Behind the Recipes

How to Turn Any Juice Into Satiny Posset

Years ago, I fell hard for the bright, velvety simplicity of lemon posset. Now I’ve used science to prepare this favorite in an array of fruity flavors.
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Published June 5, 2023.

One of the first dessert recipes I developed for Cook’s Illustrated, for the March/April 2016 issue, was posset, an old-time British treat that I hadn’t previously encountered, but which quickly became a favorite of mine—and of our readers. In the Middle Ages, posset was a milky medicinal drink, potable but not especially appealing. Today’s posset is something altogether different: a chilled dessert with an impossibly satiny texture, like the silkiest mousse or pudding, but easier to make since it contains only cream, sugar, and fresh lemon. Without egg yolks, flour, cornstarch, or gelatin to coax it into setting, its transformation into a velvety delight seems like magic. But really, it’s science.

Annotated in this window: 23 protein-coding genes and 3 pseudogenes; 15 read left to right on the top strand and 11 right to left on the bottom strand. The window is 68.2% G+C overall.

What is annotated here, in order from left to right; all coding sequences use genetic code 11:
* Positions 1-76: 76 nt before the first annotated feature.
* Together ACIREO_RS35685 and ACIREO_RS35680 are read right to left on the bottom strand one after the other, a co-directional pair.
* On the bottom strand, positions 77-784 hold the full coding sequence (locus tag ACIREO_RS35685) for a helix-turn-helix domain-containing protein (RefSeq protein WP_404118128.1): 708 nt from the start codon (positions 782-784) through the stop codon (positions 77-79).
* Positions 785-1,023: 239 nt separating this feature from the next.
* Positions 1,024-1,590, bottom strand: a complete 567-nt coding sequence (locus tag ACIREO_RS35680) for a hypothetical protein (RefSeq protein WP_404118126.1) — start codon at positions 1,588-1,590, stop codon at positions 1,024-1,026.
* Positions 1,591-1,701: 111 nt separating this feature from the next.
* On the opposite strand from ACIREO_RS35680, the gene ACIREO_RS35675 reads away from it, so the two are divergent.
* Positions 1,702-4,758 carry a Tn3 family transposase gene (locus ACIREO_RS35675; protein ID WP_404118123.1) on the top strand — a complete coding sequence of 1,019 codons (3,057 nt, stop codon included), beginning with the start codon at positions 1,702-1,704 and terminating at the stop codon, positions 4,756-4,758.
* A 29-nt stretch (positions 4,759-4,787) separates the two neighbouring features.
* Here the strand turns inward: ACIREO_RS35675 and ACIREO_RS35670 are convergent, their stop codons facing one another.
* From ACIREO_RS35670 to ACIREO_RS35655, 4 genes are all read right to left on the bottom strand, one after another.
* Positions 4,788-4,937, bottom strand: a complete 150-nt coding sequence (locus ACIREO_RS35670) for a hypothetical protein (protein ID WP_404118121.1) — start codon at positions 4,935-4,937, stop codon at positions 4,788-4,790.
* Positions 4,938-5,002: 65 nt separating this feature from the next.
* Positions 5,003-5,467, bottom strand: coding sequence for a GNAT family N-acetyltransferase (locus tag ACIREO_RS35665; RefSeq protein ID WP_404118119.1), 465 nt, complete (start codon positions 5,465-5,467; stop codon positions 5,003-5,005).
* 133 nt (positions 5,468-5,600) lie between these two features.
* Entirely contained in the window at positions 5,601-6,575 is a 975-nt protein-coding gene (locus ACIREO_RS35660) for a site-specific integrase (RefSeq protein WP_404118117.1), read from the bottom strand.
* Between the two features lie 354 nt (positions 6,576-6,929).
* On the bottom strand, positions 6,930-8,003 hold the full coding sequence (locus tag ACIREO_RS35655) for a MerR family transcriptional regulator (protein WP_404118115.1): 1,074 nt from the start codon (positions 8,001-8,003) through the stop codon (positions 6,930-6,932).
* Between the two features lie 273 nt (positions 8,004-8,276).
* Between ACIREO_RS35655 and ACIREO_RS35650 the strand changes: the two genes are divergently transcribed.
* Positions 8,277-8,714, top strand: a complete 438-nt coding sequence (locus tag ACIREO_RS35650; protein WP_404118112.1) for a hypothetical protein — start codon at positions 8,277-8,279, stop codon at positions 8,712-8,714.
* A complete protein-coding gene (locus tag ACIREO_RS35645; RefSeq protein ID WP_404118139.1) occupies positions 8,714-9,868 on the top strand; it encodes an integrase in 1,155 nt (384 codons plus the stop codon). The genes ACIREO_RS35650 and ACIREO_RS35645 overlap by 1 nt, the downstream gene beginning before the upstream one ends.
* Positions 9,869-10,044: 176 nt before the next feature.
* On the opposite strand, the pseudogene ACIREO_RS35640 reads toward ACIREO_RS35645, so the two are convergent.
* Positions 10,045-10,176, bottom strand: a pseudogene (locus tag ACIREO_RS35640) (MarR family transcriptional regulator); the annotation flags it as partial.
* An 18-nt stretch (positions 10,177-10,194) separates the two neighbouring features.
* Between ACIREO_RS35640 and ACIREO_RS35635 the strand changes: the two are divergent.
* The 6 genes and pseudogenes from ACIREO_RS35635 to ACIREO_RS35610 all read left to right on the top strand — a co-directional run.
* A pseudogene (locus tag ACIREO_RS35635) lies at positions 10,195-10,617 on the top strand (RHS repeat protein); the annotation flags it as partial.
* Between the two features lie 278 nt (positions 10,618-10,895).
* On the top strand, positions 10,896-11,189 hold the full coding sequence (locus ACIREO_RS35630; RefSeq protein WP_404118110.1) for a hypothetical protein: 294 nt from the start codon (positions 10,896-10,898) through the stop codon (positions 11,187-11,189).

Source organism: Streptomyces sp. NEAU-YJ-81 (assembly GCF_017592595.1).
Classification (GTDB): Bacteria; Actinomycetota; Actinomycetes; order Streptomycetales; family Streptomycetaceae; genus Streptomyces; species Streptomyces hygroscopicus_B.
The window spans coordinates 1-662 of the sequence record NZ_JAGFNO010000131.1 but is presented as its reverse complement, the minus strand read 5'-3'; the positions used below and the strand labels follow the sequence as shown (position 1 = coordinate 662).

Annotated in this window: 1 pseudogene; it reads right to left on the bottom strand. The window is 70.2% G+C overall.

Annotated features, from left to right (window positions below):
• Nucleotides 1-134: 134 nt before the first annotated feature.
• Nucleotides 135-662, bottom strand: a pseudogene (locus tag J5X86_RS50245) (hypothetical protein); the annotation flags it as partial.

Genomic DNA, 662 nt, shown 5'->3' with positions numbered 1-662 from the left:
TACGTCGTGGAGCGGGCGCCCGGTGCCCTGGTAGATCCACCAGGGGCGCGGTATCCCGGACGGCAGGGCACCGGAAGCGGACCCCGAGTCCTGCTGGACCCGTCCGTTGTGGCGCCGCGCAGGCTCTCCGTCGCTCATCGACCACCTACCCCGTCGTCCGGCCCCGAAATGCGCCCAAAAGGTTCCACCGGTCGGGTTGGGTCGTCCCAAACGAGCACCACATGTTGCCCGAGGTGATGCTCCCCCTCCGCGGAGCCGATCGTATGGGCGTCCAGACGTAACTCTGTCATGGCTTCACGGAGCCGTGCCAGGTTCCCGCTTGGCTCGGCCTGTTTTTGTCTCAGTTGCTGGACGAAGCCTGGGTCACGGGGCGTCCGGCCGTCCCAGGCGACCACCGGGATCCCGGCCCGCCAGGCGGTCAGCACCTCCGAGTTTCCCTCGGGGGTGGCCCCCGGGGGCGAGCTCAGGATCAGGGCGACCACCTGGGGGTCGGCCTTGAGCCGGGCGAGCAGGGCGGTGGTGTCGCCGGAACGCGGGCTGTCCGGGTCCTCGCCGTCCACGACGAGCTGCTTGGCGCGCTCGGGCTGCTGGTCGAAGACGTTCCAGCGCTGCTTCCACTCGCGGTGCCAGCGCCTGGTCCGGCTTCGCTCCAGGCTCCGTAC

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The Posset Lab

Want to create more posset flavors? Make a citric acid solution—dissolve 20 grams citric acid in 30 grams of water—and use it to bring any juice to a pH of 2.6 (the sweet spot to ensure that the posset sets and won’t be too tart). Start with 1/4 teaspoon of solution per 6 tablepoons of juice and then check the level with a pH meter (purchase online or at hardware stores). Share your #possetlab creations with us on Instagram @cooksillustrated!